He frequently gives a bird’s-eye view of an issue, shows how Farmer and his crew worked to solve it, then links the solution to other outcomes. In doing this, he gives context to the complexities of particular issues. For instance, he paints a picture of the misery of poverty in Cange, Haiti, then tells how the people there were forced to flee their farmland when their valley was flooded. He links the children who were constantly battling diarrheal disease and dying because they drank bacteria-infested water to their new location, where they drink stagnant (and dirty) water to avoid the steep eight-hundred foot hike down a hillside to get fresh water. He builds a case, showing cause and effect. Then, Kidder shares that a group of Haitian and American engineers hooked spigots to an underground river that provides clean drinking water for the community. As a result, infant deaths decline.
At times, Kidder also chooses to narrate one of Farmer’s many confrontations to expose the first-world myths behind the arguments surrounding an issue. For instance, during a conference in Cuba where officials and scholars met to discuss the treatment and eradication of TB and AIDS, Farmer debates those who exaggerate the power of poor women to protect themselves from the diseases. He explains that women working in the larger cities in Haiti cohabitate with truck drivers and soldiers because they have steady jobs in a country with rampant unemployment. The men are on the road a lot, though, and are likely to have a woman in many different ports. As Farmer narrates Haiti and Kidder narrates Farmer, we understand that the rise of infections in women is linked to poverty as well.
3. Kidder uses supporting characters – including himself – to build a multi-dimensional portrait of Paul Farmer and his cause.
From page one, Kidder weaves together Farmer’s many personal and professional relationships and uses them to give context to his character. He draws on old college friends, coworkers, benefactors, adversaries, his ex-lover and simple admirers of his work to help the reader understand his complexities. The critics are heard as well, who Kidder says seem happy to point out what they consider a chink in Farmer’s armor –that his obsession with his quest separates him from his wife and daughter.
Kidder also gives close-up shots of Farmer’s character through the perspectives of those who know him best – his co-workers, Ophelia Dahl and Jim Kim. Dahl confirms that Farmer is in fact insecure about his efforts and seeks approval from those closest to him regarding his work with the poor. While discussing one of Farmer’s rare rants at Kim’s expense, Dahl says that she feels it’s healthy for Farmer to have this place to vent his frustrations – where it cannot jeopardize Partners in Health or care for the poor. In the end, the two men walk out of the restaurant where the conversation took place with their arms around each other.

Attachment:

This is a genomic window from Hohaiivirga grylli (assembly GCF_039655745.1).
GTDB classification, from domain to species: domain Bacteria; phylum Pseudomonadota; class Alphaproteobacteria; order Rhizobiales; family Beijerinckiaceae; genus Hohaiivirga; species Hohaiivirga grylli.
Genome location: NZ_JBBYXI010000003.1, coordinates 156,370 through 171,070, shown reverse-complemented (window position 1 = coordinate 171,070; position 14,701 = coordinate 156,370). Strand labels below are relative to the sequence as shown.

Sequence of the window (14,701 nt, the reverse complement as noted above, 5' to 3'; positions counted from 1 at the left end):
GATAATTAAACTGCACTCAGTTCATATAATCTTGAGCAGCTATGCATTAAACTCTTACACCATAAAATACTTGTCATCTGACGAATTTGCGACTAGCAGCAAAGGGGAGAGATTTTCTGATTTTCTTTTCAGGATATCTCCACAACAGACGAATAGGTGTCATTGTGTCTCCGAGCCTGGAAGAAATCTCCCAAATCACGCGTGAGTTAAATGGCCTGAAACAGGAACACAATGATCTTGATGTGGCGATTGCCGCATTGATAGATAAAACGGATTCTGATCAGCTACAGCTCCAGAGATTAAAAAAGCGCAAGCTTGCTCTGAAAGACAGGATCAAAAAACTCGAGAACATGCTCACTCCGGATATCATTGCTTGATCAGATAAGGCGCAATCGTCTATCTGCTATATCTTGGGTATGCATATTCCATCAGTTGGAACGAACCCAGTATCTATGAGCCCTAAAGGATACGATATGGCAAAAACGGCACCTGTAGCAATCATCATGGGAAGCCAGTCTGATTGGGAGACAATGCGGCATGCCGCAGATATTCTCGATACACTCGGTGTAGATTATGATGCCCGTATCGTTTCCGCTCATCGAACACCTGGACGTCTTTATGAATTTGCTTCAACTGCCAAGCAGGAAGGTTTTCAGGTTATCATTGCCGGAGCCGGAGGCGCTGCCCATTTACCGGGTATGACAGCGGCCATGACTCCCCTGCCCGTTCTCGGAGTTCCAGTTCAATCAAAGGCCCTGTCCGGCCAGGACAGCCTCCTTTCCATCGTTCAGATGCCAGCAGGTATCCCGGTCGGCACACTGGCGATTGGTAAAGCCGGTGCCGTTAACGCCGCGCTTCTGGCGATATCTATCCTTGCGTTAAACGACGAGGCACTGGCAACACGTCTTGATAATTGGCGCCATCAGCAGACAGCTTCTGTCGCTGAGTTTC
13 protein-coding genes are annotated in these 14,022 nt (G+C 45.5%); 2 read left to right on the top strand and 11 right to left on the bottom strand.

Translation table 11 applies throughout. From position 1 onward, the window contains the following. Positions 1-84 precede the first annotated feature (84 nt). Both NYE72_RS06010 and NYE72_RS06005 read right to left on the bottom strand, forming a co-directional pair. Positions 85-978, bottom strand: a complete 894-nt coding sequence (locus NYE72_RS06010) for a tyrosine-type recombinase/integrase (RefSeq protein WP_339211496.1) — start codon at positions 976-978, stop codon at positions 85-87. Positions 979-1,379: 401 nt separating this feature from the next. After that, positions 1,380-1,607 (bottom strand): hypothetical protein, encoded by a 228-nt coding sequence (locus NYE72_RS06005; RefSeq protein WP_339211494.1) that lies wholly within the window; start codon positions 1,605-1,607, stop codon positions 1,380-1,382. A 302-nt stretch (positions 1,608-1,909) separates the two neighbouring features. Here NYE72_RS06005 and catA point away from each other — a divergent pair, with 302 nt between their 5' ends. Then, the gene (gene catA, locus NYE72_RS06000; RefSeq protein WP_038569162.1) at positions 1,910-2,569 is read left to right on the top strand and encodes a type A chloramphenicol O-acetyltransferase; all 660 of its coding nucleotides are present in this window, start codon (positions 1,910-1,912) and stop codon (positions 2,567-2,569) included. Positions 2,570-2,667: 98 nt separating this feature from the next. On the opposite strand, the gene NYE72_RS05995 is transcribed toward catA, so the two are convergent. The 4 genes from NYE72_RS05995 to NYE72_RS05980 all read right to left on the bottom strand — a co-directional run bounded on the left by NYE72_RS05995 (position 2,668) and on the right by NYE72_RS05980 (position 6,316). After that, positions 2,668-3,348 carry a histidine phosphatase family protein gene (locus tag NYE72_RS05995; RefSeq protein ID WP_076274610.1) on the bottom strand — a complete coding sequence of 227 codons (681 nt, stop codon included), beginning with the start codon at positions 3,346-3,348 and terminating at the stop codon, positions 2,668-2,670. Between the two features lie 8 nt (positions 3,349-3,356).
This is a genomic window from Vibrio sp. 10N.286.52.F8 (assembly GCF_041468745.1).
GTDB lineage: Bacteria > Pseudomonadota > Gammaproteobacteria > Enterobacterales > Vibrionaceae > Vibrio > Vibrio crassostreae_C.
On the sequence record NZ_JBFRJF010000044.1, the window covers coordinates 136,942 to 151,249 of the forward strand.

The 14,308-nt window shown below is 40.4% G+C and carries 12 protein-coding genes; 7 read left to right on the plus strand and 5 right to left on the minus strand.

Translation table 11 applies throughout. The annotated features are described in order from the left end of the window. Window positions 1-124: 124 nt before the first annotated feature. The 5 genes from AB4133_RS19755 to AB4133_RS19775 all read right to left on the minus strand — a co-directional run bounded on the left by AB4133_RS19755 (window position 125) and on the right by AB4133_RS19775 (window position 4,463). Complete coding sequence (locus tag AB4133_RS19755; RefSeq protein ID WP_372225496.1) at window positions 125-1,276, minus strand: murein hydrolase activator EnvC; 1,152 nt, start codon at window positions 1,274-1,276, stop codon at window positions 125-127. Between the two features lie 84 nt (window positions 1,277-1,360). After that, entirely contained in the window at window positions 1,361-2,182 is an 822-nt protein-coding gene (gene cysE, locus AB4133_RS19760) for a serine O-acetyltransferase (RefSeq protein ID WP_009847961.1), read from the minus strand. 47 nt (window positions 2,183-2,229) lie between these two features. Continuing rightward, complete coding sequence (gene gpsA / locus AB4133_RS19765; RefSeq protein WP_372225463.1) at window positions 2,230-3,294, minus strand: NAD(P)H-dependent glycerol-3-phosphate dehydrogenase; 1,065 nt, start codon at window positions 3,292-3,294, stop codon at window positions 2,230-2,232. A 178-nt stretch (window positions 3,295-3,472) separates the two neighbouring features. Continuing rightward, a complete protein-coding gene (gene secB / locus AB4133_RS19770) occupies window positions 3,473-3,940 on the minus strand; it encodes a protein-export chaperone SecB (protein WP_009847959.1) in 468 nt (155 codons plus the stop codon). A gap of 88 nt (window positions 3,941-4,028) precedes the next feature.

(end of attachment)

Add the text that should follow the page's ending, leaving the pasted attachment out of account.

Our understanding of Farmer deepens through Kidder’s observation and recounting of his quirks. He paints Farmer as an upbeat, caring, passionate individual, but he also hones in on the minute details of his mannerisms – how he looks away, “as if disconnecting to reconnect fully” when addressing his patients, for example. In another instance, we almost feel the steely glare Farmer gives Kidder when he asks how his feelings about Cuba will be portrayed in the book.
The accumulation of smaller details makes the interactions personal, as though we are experiencing them firsthand. For instance, we understand his sense of using any and all resources available to help the poor when he steals a microscope from Harvard to take to Haiti and calls it “redistributive justice” that helps them not go to hell. As Kidder illustrates the hectic schedule that Farmer keeps and multi-directional manner in which his brain functions, we understand why his staff decompresses by crying after “hurricane Farmer” comes through, creates chaos, and then leaves.
In the end, though, it’s all about the reporting.
The main reason why this book is so good lies with the extensive reporting that Kidder has done to be able to present Farmer’s story with this much depth. As his storytelling draws to a close, it’s not an exaggeration to say that the reader had touched on the lives of at least 100 people. Kidder describes multiple flights to foreign countries he’s taken with Farmer or Kim, countless communications via email or telephone, and near-heart attack inducing treks across Haiti’s arid terrain.
This is what is needed to effectively tell stories within stories. The writer has to be there to describe what is seen, smelled, heard or felt. They have to understand the complexities that are prevalent in human relationships. They have to observe, ask questions, and then ask more. On top of this, it takes time to infiltrate the lives of others to the point that you get at the essence of who they are and what drives them. It’s evident that Kidder paid the price.